Using computer models, the researchers showed that the differences in genetic diversity arose if more women than men were breeding throughout human history. According to their simulation, an ancestral population of 60 women and 30 men were breeding in Africa before humans left the continent. The numbers fell to around 25 women and 15 men breeding at the time of the first migration of Homo sapiens, around 70,000 years ago. The whole population would have been larger, but the extras were not contributing to the gene pool.

As modern humans moved into Europe more than 45,000 years ago, the number of mothers may have outnumbered fathers by around 100 to 30, according to Stoneking. His study appears in the journal, Investigative Genetics.

In static populations, genetic diversity falls over time because some people do not have children, so their genetic quirks die out. But the tradition of women moving to be with their partners helped to counter the genetic decline by importing fresh DNA.

“What we’ve found is that there are significant differences in the history of human males and females in different parts of the world. Understanding why that’s the case and what are the social historical processes that led to those differences are what we want to investigate now,” said Stoneking.


The First Humans in Asia: A Genetic Mapping

Why did ancestries that persisted for so long vanish from the gene pool of people alive now? Ancient farmers carry the key to that answer.

The very first human beings originally emerged in Africa before spreading across Eurasia about 60,000 years ago. After that, the story of humankind heads down many different paths, some more well-studied than others.

Eastern regions of Eurasia are home to approximately 2.3 billion people today – roughly 30% of the world’s population. Archaeologists know from fossils and artifacts that modern humans have occupied Southeast Asia for 60,000 years and East Asia for 40,000 years.

But there’s a lot left to untangle. Who were the people who first came to these regions and eventually developed agriculture? Where did different populations come from? Which groups ended up predominant and which died out?

Ancient DNA is helping to answer some of these questions. By sequencing the genomes of people who lived many millennia ago, scientists like me are starting to fill in the picture of how Asia was populated.

Analyzing Ancient Genomes

In 2016, I joined Dr. Qiaomei Fu’s Molecular Paleontology Lab at the Institute of Vertebrate Paleontology and Paleoanthropology, Chinese Academy of Sciences in Beijing. Our challenge: Resolve the history of humans in East Asia, with the help of collaborators who were long dead – ancient humans who lived up to tens of thousands of years ago in the region.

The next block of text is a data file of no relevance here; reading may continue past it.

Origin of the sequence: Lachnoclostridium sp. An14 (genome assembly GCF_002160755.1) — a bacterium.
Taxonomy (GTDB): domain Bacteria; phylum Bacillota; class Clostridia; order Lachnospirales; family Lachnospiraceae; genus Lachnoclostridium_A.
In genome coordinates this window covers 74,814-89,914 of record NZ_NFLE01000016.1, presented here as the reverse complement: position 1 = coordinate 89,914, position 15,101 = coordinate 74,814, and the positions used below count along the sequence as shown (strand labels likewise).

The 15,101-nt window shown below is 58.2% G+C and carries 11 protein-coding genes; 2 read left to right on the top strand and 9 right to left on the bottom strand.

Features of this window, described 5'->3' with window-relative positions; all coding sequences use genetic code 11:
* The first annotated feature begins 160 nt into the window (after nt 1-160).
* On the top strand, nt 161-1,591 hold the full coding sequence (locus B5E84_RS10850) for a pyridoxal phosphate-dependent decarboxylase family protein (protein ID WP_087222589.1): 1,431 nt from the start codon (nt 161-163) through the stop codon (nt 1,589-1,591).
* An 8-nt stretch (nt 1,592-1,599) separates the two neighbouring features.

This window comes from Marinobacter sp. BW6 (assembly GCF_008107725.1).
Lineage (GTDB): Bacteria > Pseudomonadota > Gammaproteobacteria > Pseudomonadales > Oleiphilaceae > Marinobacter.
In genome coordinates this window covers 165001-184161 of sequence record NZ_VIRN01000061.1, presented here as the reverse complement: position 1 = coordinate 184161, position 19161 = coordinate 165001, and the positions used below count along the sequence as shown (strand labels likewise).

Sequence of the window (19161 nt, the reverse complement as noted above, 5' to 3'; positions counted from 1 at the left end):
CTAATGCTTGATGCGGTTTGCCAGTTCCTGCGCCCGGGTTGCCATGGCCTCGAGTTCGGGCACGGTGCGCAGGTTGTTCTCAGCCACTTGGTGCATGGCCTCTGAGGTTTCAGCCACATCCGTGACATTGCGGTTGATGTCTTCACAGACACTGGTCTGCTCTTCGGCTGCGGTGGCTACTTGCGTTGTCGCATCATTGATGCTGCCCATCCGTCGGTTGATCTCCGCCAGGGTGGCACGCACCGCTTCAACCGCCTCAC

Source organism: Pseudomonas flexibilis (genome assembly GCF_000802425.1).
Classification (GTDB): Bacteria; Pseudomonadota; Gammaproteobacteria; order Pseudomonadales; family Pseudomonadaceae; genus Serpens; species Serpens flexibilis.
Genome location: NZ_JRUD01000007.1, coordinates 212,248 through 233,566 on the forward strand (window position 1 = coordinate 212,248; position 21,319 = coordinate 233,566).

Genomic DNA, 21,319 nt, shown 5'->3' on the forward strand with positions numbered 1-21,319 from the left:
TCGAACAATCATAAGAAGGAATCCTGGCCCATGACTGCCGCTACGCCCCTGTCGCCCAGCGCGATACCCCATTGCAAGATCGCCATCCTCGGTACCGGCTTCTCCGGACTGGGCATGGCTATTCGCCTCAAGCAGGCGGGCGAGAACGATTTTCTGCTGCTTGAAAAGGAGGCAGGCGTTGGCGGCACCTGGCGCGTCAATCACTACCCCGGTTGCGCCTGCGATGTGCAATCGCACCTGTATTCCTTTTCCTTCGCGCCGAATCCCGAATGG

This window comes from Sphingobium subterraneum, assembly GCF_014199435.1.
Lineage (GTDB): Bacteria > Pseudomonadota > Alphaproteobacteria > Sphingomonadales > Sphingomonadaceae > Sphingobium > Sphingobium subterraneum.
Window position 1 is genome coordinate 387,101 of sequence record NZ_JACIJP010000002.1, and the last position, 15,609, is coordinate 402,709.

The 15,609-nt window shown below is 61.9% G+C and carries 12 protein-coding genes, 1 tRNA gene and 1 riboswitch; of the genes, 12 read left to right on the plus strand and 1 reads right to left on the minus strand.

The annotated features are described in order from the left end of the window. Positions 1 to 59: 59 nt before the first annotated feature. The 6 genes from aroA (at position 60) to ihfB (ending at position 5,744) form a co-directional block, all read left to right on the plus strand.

Members of the lab extracted and sequenced ancient DNA using human remains from archaeological sites. Then Dr. Fu and I used computational genomic tools to assess how their DNA related to that of previously sequenced ancient and present-day humans.

One of our sequences came from ancient DNA extracted from the leg bones of the Tianyuan Man, a 40,000-year-old individual discovered near a famous paleoanthropological site in western Beijing. One of the earliest modern humans found in East Asia, his genetic sequence marks him as an early ancestor of today’s Asians and Native Americans. That he lived where China’s current capital stands indicates that the ancestors of today’s Asians began placing roots in East Asia as early as 40,000 years ago.

Farther south, two 8,000- to 4,000-year-old Southeast Asian hunter-gatherers from Laos and Malaysia associated with the Hòabìnhian culture have DNA that, like the Tianyuan Man, shows they’re early ancestors of Asians and Native Americans. These two came from a completely different lineage than the Tianyuan Man, which suggested that many genetically distinct populations occupied Asia in the past.

But no humans today share the same genetic makeup as either Hòabìnhians or the Tianyuan Man, in both East and Southeast Asia. Why did ancestries that persisted for so long vanish from the gene pool of people alive now? Ancient farmers carry the key to that answer.

DNA Carries Marks of Ancient Migrations

Based on plant remains found at archaeological sites, scientists know that people domesticated millet in northern China’s Yellow River region about 10,000 years ago. Around the same time, people in southern China’s Yangtze River region domesticated rice.

Unlike in Europe, plant domestication began locally and was not introduced from elsewhere. The process took thousands of years, and societies in East Asia grew increasingly complex, with the rise of the first dynasties around 4,000 years ago.

That’s also when rice cultivation appears to have spread from its origins to areas farther south, including lands that are today’s Southeast Asian countries. DNA helps tell the story. When rice farmers from southern China expanded southward, they introduced not only their farming technology but also their genetics to local populations of Southeast Asian hunter-gatherers.

The overpowering influx of their DNA ended up swamping the local gene pool. Today, little trace of hunter-gatherer ancestry remains in the genes of people who live in Southeast Asia.